California is imploding right before our eyes. However, you do not have to be there to see it, all you have to do is listen to the panic in governor Schwarzenegger’s voice.
Please consider California’s Schwarzenegger wants more federal money.
California Governor Arnold Schwarzenegger on Wednesday vowed to pry more dollars from the federal government, which he said took more than it gave, but left details on how to close a $19.9 billion state budget gap until later this week.
In a state of the state speech, the governor said creating jobs was the top priority for his last year in office and proposed spending $500 million in worker training funded by part of the budget which is in surplus.
“We no longer can ignore what is owed to us, or what we are forced to spend on federal mandates,” Schwarzenegger told the combined state Assembly and Senate, which must support any budget plan by a two-thirds majority — a bar that has forced months of acrimonious debate in previous years.
Democratic State Controller John Chiang said lawmakers have little time to lose if California’s government is to avoid the same kind of cash shortages that last year forced it to hand out IOUs to pay its bills.
“They’re certainly a year older and I hope a year wiser,” Chiang told Reuters.
State Treasurer Bill Lockyer, also a Democrat, described Schwarzenegger’s speech as “essentially the same” as other set pieces by the governor — middle of the road and long on optimism, such as the promise to safeguard education.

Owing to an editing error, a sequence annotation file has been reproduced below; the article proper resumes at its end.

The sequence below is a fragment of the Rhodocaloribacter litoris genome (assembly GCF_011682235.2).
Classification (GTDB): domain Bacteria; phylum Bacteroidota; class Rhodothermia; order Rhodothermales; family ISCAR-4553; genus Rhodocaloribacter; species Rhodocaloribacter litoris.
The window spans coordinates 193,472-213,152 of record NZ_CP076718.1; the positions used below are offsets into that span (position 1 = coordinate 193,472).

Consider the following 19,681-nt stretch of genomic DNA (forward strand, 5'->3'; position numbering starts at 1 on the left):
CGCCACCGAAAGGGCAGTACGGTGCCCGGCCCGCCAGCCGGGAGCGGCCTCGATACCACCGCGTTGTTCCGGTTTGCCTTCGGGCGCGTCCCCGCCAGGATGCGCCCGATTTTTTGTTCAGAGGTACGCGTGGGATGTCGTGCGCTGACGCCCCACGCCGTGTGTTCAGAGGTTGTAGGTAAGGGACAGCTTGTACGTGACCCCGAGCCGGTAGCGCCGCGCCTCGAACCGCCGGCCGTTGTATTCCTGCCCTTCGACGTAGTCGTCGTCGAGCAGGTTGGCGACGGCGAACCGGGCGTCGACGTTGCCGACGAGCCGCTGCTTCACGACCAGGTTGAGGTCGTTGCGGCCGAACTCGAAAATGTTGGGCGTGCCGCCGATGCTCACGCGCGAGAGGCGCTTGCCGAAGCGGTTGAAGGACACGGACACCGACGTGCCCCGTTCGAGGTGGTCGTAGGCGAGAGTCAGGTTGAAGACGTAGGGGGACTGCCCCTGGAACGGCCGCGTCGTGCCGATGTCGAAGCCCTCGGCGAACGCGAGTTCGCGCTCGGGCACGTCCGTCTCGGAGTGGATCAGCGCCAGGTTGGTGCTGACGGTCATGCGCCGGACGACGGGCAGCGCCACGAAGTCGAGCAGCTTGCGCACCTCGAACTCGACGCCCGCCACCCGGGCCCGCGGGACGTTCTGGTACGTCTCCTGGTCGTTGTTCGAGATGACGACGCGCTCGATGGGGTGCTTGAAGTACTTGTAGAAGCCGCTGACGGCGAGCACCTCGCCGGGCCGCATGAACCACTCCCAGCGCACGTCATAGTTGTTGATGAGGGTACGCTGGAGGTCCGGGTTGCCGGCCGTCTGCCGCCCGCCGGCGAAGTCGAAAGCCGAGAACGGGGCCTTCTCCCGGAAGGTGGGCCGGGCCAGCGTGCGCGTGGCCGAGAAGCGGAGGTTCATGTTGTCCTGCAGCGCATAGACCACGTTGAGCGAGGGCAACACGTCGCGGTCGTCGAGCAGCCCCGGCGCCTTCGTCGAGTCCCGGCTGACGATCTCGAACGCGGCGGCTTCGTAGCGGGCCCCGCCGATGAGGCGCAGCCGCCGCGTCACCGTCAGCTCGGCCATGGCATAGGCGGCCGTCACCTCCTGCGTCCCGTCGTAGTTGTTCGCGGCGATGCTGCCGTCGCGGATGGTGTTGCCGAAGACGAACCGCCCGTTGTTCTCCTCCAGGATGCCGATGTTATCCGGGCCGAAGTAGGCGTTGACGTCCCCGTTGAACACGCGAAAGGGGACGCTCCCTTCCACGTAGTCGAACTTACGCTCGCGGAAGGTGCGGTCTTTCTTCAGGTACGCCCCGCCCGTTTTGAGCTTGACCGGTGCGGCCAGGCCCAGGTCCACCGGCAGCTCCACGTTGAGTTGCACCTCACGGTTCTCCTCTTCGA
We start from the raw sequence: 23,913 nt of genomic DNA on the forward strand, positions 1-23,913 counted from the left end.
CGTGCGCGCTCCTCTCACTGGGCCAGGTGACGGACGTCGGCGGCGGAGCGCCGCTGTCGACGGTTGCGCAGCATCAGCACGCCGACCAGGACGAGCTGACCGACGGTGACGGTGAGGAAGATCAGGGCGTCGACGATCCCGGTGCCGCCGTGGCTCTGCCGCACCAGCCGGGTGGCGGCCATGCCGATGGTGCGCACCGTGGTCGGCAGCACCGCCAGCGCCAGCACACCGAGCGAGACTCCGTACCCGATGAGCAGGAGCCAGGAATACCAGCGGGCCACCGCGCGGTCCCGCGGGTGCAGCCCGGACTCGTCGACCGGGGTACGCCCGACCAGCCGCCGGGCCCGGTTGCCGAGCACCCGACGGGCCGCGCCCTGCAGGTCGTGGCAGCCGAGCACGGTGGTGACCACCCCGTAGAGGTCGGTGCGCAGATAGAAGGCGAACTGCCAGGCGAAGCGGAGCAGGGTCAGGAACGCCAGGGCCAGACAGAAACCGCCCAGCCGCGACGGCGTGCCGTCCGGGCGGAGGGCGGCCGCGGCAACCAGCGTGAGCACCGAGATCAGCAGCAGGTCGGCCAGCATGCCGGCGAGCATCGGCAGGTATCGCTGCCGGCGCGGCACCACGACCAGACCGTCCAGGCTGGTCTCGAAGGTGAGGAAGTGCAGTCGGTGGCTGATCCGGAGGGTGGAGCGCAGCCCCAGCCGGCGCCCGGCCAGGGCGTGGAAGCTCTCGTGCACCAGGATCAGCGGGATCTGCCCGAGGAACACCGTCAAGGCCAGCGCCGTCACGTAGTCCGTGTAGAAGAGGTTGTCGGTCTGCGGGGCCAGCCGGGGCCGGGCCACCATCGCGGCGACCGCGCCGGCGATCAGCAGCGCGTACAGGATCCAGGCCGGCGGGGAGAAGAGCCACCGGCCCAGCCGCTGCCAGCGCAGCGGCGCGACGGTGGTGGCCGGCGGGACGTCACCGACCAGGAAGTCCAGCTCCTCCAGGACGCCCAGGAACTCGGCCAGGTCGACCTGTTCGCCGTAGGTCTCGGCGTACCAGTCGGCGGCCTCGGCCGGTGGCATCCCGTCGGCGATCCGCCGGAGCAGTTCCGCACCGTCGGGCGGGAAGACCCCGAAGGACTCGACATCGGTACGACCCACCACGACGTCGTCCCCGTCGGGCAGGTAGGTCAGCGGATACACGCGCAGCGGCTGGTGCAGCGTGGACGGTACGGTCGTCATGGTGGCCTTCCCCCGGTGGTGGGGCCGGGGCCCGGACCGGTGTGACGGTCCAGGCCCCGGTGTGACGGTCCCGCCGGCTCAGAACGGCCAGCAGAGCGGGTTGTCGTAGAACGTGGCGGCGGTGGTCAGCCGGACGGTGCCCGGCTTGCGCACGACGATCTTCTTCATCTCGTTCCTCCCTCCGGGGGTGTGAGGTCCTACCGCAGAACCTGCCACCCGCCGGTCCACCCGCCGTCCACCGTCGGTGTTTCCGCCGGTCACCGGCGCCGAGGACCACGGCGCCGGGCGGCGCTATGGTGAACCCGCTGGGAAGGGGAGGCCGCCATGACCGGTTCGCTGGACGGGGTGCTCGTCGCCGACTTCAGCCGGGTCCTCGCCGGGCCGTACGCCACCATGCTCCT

“It’s a little hard to square with the fiscal realities,” he said, adding that others had tried for years to claw back money from the federal government and the governor might rely too much on such help in the budget plan he releases this week.
Meanwhile, the state needs to sell bonds in coming months to avoid shutting down infrastructure projects, Lockyer said.
Schwarzenegger put the budget hole at $19.9 billion over 18 months, about a billion less than a recent report from the state’s budget watchdog. He blamed the federal government for possible increases because of new healthcare costs.
A new national healthcare policy would be a ‘disaster’ for California, he said.
“Taxes are not option this time,” Niello added, noting that he agrees with Schwarzenegger that California’s tax system must be changed so it has a broader base for revenues from personal income taxes, the state’s main source of revenue.
Alberto Torrico, the Assembly’s Democrat majority leader, said overhauling California pensions with a two benefit tiers for existing employees and retirees and future ones as Schwarzenegger proposes was not viable.